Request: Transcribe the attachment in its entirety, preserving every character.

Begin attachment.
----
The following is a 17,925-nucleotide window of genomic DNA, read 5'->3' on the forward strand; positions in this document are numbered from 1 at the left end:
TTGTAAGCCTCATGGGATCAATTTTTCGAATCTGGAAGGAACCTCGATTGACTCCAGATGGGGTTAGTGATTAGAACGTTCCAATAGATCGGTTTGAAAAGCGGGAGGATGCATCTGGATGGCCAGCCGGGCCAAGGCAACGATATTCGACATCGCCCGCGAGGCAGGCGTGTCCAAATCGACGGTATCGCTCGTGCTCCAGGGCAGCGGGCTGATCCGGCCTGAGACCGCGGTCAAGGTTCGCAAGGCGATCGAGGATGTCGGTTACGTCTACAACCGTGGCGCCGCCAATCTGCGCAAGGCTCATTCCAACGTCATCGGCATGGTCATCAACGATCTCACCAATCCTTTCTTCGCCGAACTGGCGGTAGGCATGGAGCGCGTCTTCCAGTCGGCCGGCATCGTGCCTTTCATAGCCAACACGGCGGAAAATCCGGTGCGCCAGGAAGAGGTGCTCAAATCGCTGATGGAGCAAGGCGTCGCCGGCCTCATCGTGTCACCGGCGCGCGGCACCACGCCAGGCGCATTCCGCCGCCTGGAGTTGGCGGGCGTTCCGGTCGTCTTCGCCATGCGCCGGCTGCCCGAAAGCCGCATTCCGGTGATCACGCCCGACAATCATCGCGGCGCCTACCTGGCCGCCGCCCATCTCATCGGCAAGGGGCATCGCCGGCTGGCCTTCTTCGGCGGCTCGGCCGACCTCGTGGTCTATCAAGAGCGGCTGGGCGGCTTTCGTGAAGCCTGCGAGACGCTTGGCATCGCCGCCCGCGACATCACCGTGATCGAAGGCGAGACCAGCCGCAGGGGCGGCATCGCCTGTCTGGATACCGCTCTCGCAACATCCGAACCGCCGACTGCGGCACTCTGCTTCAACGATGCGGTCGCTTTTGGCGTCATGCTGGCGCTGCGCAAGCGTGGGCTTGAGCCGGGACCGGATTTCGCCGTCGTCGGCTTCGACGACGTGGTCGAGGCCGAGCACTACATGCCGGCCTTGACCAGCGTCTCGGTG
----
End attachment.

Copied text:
The following is a 17,925-nucleotide window of genomic DNA, read 5'->3' on the forward strand; positions in this document are numbered from 1 at the left end:
TTGTAAGCCTCATGGGATCAATTTTTCGAATCTGGAAGGAACCTCGATTGACTCCAGATGGGGTTAGTGATTAGAACGTTCCAATAGATCGGTTTGAAAAGCGGGAGGATGCATCTGGATGGCCAGCCGGGCCAAGGCAACGATATTCGACATCGCCCGCGAGGCAGGCGTGTCCAAATCGACGGTATCGCTCGTGCTCCAGGGCAGCGGGCTGATCCGGCCTGAGACCGCGGTCAAGGTTCGCAAGGCGATCGAGGATGTCGGTTACGTCTACAACCGTGGCGCCGCCAATCTGCGCAAGGCTCATTCCAACGTCATCGGCATGGTCATCAACGATCTCACCAATCCTTTCTTCGCCGAACTGGCGGTAGGCATGGAGCGCGTCTTCCAGTCGGCCGGCATCGTGCCTTTCATAGCCAACACGGCGGAAAATCCGGTGCGCCAGGAAGAGGTGCTCAAATCGCTGATGGAGCAAGGCGTCGCCGGCCTCATCGTGTCACCGGCGCGCGGCACCACGCCAGGCGCATTCCGCCGCCTGGAGTTGGCGGGCGTTCCGGTCGTCTTCGCCATGCGCCGGCTGCCCGAAAGCCGCATTCCGGTGATCACGCCCGACAATCATCGCGGCGCCTACCTGGCCGCCGCCCATCTCATCGGCAAGGGGCATCGCCGGCTGGCCTTCTTCGGCGGCTCGGCCGACCTCGTGGTCTATCAAGAGCGGCTGGGCGGCTTTCGTGAAGCCTGCGAGACGCTTGGCATCGCCGCCCGCGACATCACCGTGATCGAAGGCGAGACCAGCCGCAGGGGCGGCATCGCCTGTCTGGATACCGCTCTCGCAACATCCGAACCGCCGACTGCGGCACTCTGCTTCAACGATGCGGTCGCTTTTGGCGTCATGCTGGCGCTGCGCAAGCGTGGGCTTGAGCCGGGACCGGATTTCGCCGTCGTCGGCTTCGACGACGTGGTCGAGGCCGAGCACTACATGCCGGCCTTGACCAGCGTCTCGGTG